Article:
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Hawaii Estate Tax

Hawaii levies an estate tax. The tax is progressive, with rates ranging from 10.00% to 15.70%. For 2018, the estate tax exemption in Hawaii is $5.49 million. That number is expected to rise to the federal exemption level in 2019, though specifics have yet to be determined. This guide is intended for residents of the Aloha State who want to learn what they need to know to ensure their assets are protected and their families are prepared once they die. If you need estate planning assistance, a financial advisor can help. SmartAsset can help you find an advisor with our free financial advisor matching service.

Hawaii Estate Tax Exemption

The threshold for the Hawaii estate tax is $5.49 million in 2018. That number is set to increase to match the federal exemption in 2019, but it is not exactly clear if that will happen or what it will look like. For now, though, any estate for a person who dies in 2018 is subject to the 2018 rules. If your estate is worth more than the $5.49 million exemption, you will owe estate tax. You only owe tax on the value exceeding the exemption.

Hawaii Estate Tax Rate

Hawaii’s estate tax is progressive, with a series of increasing rates applying as the value of the estate rises. The tax only applies to value above the $5.49 million exemption.

A full table of the tax brackets is provided below. The base taxes show how much you owe on assets that  fall below the bracket. You’ll then need to determine by how much your estate exceeds the lower limit of your bracket and multiply that number by the marginal rate. Add that number to the base rate and you’ll get your total tax bill.

Here’s an example: Let’s say you have an estate worth $8 million and die in 2018. Subtract the $5.49 million exemption, which leaves you with a taxable estate of $2.51 million. That puts you in the third tax bracket, with a base tax payment of $210,000. You also owe 12% on the $510,00 in your tax bracket, which comes to $61,200. Add that number to the base rate and you’ll get your Hawaii estate tax burden, which in this case is $271,200.

Taxable Estate* Base Taxes Paid Marginal Rate Rate Threshold**
$0 – $1 million $0 10.00% $0
$1 million – $2 million $100,000 11.00% $1 million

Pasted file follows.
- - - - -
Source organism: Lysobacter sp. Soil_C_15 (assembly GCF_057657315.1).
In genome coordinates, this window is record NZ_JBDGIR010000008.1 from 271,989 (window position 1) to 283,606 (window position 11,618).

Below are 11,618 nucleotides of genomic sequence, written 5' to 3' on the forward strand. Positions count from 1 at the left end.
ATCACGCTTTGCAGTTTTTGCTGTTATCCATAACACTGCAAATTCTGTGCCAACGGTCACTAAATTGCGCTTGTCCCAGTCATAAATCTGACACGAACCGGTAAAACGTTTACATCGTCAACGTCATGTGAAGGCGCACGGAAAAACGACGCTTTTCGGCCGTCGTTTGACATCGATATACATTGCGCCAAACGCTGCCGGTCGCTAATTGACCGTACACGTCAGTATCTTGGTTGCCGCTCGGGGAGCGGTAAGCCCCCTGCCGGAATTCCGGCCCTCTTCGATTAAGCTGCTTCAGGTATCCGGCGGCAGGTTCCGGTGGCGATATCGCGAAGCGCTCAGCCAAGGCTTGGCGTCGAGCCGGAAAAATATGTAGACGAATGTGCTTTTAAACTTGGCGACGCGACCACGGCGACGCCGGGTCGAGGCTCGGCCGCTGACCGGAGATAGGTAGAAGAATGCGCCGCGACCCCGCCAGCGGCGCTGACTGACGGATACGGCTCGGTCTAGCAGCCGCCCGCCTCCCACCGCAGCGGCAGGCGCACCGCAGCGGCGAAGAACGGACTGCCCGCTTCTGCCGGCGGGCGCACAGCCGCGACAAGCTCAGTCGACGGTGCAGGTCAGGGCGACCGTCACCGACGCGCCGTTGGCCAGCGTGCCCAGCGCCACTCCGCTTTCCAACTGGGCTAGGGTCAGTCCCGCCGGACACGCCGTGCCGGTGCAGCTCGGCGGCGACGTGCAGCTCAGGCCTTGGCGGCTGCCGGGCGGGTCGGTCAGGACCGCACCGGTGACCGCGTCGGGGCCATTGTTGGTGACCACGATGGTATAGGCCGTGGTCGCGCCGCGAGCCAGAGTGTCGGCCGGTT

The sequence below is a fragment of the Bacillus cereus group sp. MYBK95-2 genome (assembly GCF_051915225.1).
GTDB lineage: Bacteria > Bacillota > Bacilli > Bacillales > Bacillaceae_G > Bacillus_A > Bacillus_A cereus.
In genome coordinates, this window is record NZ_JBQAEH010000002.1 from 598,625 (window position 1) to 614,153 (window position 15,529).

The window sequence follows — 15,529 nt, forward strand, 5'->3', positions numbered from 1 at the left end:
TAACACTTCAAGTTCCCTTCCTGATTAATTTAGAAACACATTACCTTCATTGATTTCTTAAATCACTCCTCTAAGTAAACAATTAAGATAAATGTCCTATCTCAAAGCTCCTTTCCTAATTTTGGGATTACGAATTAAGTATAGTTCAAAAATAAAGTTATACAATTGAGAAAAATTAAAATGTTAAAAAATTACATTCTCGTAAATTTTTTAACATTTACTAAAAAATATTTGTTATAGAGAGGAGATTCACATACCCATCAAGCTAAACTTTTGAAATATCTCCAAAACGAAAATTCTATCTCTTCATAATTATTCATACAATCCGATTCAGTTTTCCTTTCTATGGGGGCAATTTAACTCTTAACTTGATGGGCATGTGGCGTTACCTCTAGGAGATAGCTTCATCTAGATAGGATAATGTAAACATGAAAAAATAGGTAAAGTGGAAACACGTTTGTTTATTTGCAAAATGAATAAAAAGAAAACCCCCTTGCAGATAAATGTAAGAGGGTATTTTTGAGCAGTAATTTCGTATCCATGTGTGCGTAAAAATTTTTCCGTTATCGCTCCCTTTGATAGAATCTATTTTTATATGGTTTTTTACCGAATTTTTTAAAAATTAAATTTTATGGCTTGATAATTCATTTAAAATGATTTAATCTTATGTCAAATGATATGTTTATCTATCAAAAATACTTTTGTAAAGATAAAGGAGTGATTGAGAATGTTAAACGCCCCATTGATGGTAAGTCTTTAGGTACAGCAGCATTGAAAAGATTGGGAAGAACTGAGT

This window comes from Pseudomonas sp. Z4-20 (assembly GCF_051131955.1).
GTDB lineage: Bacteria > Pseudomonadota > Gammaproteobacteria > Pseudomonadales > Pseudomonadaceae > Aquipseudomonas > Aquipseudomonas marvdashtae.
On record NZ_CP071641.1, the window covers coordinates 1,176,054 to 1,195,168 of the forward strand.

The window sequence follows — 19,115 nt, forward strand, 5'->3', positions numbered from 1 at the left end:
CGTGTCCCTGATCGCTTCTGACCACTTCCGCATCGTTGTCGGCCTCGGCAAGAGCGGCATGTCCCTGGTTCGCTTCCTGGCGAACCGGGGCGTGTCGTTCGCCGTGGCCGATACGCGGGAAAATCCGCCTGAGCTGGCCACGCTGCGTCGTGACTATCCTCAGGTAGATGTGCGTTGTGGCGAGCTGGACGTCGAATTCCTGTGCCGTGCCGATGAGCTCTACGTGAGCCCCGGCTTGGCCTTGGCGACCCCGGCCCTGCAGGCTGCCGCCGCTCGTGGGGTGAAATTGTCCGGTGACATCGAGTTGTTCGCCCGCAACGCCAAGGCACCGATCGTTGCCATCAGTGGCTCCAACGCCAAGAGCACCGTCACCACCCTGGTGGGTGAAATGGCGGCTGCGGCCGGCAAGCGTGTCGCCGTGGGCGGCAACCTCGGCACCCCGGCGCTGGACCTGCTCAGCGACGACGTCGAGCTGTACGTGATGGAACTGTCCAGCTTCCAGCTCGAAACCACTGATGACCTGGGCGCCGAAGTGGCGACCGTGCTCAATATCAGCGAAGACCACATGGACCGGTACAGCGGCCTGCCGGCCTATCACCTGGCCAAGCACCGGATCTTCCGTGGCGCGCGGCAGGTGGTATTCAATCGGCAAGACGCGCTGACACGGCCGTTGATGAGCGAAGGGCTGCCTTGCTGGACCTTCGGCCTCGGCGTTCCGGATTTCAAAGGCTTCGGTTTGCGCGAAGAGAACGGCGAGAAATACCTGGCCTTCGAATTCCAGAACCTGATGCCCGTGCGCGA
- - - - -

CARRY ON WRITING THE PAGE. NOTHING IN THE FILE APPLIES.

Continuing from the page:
$2 million – $3 million $210,000 12.00% $2 million
$3 million – $4 million $330,000 13.00% $3 million
$4 million – $5 million $460,000 14.00% $4 million
$5 million – $10 million $600,000 15.70% $5 million
$10 million and up $1,385,000 20% $10 million

*The taxable estate is the total above the exemption of $5.49 million.
**The rate threshold is the point at which the marginal estate tax rate goes into effect.

What Is the Estate Tax?

The estate tax, sometimes called the “death tax,” is levied on an estate after someone dies but before the person’s money is passed on to their heirs. Only estates worth more than a legally determined exemption are subject to the estate tax. Don’t confuse the estate tax with the inheritance tax, which some states use to tax money after it has already passed on to a person’s designated heirs. Whereas estate tax is levied on an estate, beneficiaries must pay the inheritance tax.

Hawaii Inheritance Tax

Hawaii Estate Tax

Hawaii does not levy an inheritance tax. Inheritance laws in other states may apply to you, however, if you receive an inheritance from someone who lives there. Kentucky, for instance, applies its inheritance tax to all property inside the state, even if the inheritor is living out of state. Check local laws if you inherit property or assets from someone living in another state to find out for sure if you’ll owe any taxes.

Hawaii Gift Tax

Hawaii does not have a gift tax. The federal gift tax has a $15,000 exemption per gift recipient each year for 2021, going up to $16,000 for 2022. If you give more than $16,000 to any one person in a year, you’ll have to report it to the IRS. Your lifetime gift tax exemption of $12.06 million will also decrease, as will your federal estate tax exemption.